Michelle Knight. Writer, photographer, programmer, truck driver and general, all round nut case. Life is a journey and that's what this blog will probably end up being. Let's see where we go, eh? ;-)
Let's be clear about a few things before we start...
1) I'm not giving up as an author. I have more books in me and I'm just coming out of a very long depression. The desire to write is still within me and I expect to pick up my laptop again some time in the next few months. The only question is... which book to write.
2) These books were never going to be read. They've been unsellable and occupying space in my house for years. It's taken me all morning to slice the hard covers off, and now it should be easier to separate the thin paper from the spines. They are here because I know that sometimes, a picture is worth a gazillion words and can evoke strong emotions in a heartbeat... and for those who care about books, I can almost feel the blood trickling from their eyes as their pulses rise and their jaws clasp in anger.
3) I'm not seeking fame. I've seen enough of what fame has done to people over the last few years. The disaster stories have been plastered all over social media and the truth is that no matter who you are, no matter what you say, do, write or anything, there will always be haters out there.
4) I believe that some wonderful gems of authors are out there, and they are being missed because the book world is so skewed that it's unreal. No, I don't count myself among them. I've got a long way to go as an author. As I've said before on this very channel, it's my job to write something that good enough for people to want to read.
5) On my fridge door is the following magnet...
I believe that we need new channels of discovery. There are some, but they've been a patchwork and some have failed. Goodreads was borged by Amazon ... it's not as if Bezos needs the money, he brings in so much from his web services that one tech pundit described Amazon as a tat bazaar that was tagged on the side of his empire. Yet the corporate entity is a consumer censorship disaster.
It has been a rough ride for Amazon who have been censoring books which are perfectly legal in various countries. Whichever side of the fence you're on, having the law trumped by corporate decision making undermines democratic society. Every retailer has the right to choose what stock they will and will not carry, but when that extends to owning the sites that review books and controlling the income of reviewers that rely on affiliate income to pay the bills... how are you going to know that you're being censored if you don't even know that a book exists?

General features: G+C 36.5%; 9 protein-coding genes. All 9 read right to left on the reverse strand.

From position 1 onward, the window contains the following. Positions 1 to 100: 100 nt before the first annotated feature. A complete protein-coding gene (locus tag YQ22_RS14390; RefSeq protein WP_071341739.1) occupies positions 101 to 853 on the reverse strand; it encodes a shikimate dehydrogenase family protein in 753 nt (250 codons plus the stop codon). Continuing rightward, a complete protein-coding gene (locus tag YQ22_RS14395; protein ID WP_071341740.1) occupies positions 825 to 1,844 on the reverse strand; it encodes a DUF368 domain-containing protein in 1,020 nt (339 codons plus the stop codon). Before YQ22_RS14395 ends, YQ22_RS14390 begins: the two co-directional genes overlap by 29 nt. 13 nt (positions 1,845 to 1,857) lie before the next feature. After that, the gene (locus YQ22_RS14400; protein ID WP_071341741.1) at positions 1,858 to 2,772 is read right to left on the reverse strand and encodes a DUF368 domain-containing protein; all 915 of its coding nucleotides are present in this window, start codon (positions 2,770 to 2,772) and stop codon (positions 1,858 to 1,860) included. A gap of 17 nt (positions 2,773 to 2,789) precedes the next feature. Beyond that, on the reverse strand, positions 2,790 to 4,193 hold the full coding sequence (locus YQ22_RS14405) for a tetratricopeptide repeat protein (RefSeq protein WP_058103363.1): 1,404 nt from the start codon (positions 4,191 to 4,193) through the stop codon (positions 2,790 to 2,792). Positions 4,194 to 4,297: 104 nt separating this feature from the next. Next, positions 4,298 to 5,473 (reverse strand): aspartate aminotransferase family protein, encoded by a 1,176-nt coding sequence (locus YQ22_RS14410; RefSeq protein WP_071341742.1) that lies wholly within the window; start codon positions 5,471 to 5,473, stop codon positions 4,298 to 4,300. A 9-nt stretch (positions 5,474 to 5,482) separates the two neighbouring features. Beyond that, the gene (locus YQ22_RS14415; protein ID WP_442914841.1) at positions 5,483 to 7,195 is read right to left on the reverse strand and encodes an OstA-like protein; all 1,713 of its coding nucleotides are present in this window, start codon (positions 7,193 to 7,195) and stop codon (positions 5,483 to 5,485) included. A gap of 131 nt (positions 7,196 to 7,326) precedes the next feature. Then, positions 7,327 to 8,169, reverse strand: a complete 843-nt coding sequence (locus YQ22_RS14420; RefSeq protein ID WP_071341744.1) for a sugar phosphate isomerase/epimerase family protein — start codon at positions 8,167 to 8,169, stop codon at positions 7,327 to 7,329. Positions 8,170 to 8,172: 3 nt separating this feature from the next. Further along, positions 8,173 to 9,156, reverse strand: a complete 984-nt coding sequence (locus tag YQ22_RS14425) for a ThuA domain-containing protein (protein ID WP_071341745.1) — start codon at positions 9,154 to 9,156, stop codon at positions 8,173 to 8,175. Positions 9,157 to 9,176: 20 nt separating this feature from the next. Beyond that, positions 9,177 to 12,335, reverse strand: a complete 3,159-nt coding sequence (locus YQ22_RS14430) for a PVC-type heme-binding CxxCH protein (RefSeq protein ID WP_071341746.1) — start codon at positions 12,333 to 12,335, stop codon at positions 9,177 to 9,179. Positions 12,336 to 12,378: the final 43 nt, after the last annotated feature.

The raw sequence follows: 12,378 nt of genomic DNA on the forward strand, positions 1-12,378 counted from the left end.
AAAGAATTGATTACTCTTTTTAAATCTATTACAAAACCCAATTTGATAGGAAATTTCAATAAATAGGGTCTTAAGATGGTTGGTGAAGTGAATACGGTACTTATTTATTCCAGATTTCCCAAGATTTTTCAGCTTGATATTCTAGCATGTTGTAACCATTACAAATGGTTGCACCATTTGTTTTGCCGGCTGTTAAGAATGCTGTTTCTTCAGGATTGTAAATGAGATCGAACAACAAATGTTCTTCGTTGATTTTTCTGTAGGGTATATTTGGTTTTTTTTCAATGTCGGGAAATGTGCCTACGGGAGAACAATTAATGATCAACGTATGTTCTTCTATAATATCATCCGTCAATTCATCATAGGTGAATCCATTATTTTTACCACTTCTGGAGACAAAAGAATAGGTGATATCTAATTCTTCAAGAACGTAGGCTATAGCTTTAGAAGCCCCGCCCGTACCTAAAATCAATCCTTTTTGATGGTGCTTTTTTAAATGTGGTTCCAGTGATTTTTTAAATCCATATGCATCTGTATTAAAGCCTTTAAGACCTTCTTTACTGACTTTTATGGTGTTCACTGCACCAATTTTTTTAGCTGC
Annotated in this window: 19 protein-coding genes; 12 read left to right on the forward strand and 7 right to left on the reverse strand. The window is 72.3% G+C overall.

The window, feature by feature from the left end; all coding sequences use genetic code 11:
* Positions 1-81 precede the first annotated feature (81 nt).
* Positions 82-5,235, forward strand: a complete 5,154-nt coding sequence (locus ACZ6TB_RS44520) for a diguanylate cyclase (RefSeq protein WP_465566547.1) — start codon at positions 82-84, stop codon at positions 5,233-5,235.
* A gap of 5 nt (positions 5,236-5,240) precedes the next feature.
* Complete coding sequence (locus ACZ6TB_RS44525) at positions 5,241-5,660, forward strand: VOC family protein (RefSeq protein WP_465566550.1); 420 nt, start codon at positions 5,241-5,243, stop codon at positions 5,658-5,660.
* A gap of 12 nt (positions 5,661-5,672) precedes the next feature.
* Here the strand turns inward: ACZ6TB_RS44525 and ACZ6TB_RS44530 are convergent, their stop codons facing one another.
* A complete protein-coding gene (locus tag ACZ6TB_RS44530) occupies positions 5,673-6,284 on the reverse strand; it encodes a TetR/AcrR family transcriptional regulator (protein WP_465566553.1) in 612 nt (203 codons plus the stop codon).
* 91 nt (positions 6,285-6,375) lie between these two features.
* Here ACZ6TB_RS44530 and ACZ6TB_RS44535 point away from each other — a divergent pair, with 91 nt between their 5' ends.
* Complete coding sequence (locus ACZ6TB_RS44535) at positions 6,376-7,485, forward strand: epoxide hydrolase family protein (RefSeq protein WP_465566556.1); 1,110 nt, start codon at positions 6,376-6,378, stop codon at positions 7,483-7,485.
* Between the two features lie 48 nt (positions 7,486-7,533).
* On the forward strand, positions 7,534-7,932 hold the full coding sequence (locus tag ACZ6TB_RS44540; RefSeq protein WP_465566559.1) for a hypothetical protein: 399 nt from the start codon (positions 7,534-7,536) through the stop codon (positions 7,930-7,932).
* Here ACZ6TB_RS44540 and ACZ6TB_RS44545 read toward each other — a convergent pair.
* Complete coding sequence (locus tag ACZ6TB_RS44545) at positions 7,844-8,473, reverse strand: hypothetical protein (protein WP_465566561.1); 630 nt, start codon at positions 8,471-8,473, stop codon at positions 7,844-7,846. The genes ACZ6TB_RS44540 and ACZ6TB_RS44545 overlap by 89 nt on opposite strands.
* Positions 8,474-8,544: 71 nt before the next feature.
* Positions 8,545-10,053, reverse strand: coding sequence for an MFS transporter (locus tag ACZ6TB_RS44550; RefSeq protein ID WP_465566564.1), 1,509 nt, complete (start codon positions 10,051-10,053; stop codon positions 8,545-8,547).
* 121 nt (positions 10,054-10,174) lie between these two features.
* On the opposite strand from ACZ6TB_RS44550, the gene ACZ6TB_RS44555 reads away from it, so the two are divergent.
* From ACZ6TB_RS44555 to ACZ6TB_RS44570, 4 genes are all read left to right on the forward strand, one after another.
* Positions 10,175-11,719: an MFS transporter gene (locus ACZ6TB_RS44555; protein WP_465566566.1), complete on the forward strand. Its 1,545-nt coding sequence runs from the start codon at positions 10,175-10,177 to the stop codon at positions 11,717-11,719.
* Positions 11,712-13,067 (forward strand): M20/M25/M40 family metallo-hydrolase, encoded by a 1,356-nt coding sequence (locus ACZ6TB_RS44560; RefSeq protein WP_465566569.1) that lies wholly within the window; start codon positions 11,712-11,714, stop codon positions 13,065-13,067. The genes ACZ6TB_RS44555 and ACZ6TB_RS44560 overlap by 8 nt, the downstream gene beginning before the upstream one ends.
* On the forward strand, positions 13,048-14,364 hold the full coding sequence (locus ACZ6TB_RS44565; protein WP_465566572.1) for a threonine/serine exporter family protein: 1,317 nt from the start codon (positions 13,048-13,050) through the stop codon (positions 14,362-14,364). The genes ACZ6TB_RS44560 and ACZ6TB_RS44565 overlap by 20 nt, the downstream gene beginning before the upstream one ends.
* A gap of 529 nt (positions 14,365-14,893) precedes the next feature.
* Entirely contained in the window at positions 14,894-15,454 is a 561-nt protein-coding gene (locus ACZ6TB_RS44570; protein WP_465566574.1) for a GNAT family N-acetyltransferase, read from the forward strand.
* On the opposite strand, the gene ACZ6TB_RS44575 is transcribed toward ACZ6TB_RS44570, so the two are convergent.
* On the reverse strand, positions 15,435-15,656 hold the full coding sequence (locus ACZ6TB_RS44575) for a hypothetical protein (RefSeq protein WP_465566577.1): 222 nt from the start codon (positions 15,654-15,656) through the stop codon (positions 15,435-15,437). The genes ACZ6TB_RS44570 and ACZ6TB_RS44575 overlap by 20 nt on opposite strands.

And to be so censored by a company that is perfectly willing to ban a book for having too many hyphens? https://www.theguardian.com/books/booksblog/2014/dec/18/amazon-book-hyphens-graeme-reynolds-high-moor-2-moonstruck
The New York Times Bestseller list which was formally established in 1931 has nine controversies listed on Wiki... six of those are in the last seven years - https://en.wikipedia.org/wiki/The_New_York_Times_Best_Seller_list#Controversies
...and criticisms abound - https://en.wikipedia.org/wiki/The_New_York_Times_Best_Seller_list#Criticisms
Not least, this one -
"Fast sales. A book that never makes the list can actually outsell books on the best-seller list. This is because the best-seller list reflects sales in a given week, not total sales. Thus, one book may sell heavily in a given week, making the list, while another may sell at a slower pace, never making the list, but selling more copies over time."
There have been independent attempts to serve the readership, BookLikes is one. Others have closed their doors, including IndieBookDiscovery. Many of what's left have been swallowed by commercial interests and either destroyed or twisted behind the scenes.
So where do we go from here? In my personal opinion, libraries should have a corner for local authors. Waterstones did have such a program but it seems to have gone to the way side; at least I had no joy trying to track it down and engage with them on it.
I only know now, that I'm writing for me. The last few years have knocked a few corners off the old block and I've learned a lot; but I have more to learn and I suspect that Norman Lovett's assessment of me will turn out to be true, "You'll be famous when you're dead."